What do you need a brush for? To brush things with, of course. And in a swimming pool, you’ve got a lot of structures to brush — patio, ladders, steps, and walls. A pool brush is attached to the end of a telescopic pole, and you’re ready to go to work.

Pool Cleaning Basics: How To Properly Clean A Swimming Pool Pool Cleaning Basics: How To Properly Clean A Swimming Pool

However, you need to remember that pool brushes are not created equal. You must select something depending on what material your pool is made of. Brushes with bristles made of nylon and stainless steel are perfect for concrete and gunite. If your pool is made of vinyl or fiberglass, then nylon would do just fine.

3. Skimmer Net

A skimmer net is one of those pieces of equipment that you attach at the end of a telescopic pole. You use it to collect debris on the pool’s surface, ranging from leaves, twigs, and every foreign object that floats on top.

Skimmer nets come in two varieties — a flat skimmer and a bag skimmer. Flat skimmers are the regular skimmer net to use, especially if you don’t have much going on on the surface. On the other hand, if debris and leaves swarm the pool’s surface like locusts, you should use a bag skimmer. It’s harder to empty, but it holds a bigger volume of debris.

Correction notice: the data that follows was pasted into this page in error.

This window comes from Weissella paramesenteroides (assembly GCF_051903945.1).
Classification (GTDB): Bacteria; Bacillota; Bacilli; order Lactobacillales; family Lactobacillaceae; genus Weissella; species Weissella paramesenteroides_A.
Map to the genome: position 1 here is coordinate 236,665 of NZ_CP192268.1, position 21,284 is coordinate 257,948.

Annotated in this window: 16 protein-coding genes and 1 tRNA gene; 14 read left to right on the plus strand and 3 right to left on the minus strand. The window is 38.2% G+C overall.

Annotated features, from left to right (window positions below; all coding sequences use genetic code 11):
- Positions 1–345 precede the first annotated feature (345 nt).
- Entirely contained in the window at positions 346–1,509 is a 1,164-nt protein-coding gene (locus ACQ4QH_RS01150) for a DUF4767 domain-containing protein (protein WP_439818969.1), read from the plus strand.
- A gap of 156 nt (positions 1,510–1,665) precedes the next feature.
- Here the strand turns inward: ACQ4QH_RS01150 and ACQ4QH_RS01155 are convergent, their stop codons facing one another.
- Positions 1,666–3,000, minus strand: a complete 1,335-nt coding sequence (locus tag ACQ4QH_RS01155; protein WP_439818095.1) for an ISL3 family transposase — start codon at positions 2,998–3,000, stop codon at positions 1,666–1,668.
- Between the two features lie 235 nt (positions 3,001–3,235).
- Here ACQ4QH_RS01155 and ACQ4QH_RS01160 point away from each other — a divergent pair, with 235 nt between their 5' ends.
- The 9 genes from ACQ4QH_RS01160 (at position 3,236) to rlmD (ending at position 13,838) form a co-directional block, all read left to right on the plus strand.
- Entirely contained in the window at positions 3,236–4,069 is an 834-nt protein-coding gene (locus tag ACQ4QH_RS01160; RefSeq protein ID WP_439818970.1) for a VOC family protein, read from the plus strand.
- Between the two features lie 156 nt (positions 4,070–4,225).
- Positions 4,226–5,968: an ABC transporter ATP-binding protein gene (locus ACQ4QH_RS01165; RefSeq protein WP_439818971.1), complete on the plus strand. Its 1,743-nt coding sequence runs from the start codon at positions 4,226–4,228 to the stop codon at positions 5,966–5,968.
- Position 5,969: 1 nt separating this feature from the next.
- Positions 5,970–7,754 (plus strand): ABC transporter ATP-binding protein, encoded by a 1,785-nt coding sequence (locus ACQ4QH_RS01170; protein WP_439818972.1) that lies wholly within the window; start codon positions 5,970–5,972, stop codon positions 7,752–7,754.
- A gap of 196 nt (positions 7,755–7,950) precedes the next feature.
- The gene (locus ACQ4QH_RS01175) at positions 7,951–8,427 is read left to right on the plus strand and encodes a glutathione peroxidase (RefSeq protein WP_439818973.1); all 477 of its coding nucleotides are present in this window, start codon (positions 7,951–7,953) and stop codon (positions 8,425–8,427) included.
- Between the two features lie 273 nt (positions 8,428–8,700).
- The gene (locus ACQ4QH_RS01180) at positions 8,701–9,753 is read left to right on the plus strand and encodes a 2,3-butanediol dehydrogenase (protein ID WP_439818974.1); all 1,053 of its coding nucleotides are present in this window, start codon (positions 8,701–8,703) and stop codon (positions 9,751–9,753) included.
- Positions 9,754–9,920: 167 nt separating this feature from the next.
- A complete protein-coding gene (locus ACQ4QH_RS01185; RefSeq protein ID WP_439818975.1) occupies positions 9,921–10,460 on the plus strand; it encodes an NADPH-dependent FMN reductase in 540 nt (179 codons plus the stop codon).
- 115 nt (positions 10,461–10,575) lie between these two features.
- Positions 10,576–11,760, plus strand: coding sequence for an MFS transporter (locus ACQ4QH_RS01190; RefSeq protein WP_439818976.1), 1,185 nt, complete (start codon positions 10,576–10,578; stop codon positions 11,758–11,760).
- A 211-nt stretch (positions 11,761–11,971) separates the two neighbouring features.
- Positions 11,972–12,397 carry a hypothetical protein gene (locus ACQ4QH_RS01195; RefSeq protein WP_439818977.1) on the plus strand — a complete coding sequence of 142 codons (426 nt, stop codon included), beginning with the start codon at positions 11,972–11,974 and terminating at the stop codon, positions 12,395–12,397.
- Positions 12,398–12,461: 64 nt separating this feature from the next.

If manual skimmers prove too much of a hassle, another option is to invest in automatic pool skimmers. These machines provide help to remove the leaves effortlessly while also helping the pool’s pump system work more efficiently.

4. Pool Vacuum Cleaners

Skimming the surface for debris and brushing off accumulated algae off walls and floors is not going to cut it. Imagine this: If you’re brushing dirt and algae off the pool ladders, where will all the grime go? They will all sink down and settle at the bottom. Now, how are you going to clean all of that gunk stuck at the bottom? Vacuum cleaners!

Here’s the deal, with pool vacuum cleaners, you’ve got two options: manual and automatic vacuum cleaners. A manual vacuum cleaner, surprise surprise, is attached to the telescopic pole. It has a hose connected to the filter tank suction port to get rid of the dirt it sucks in.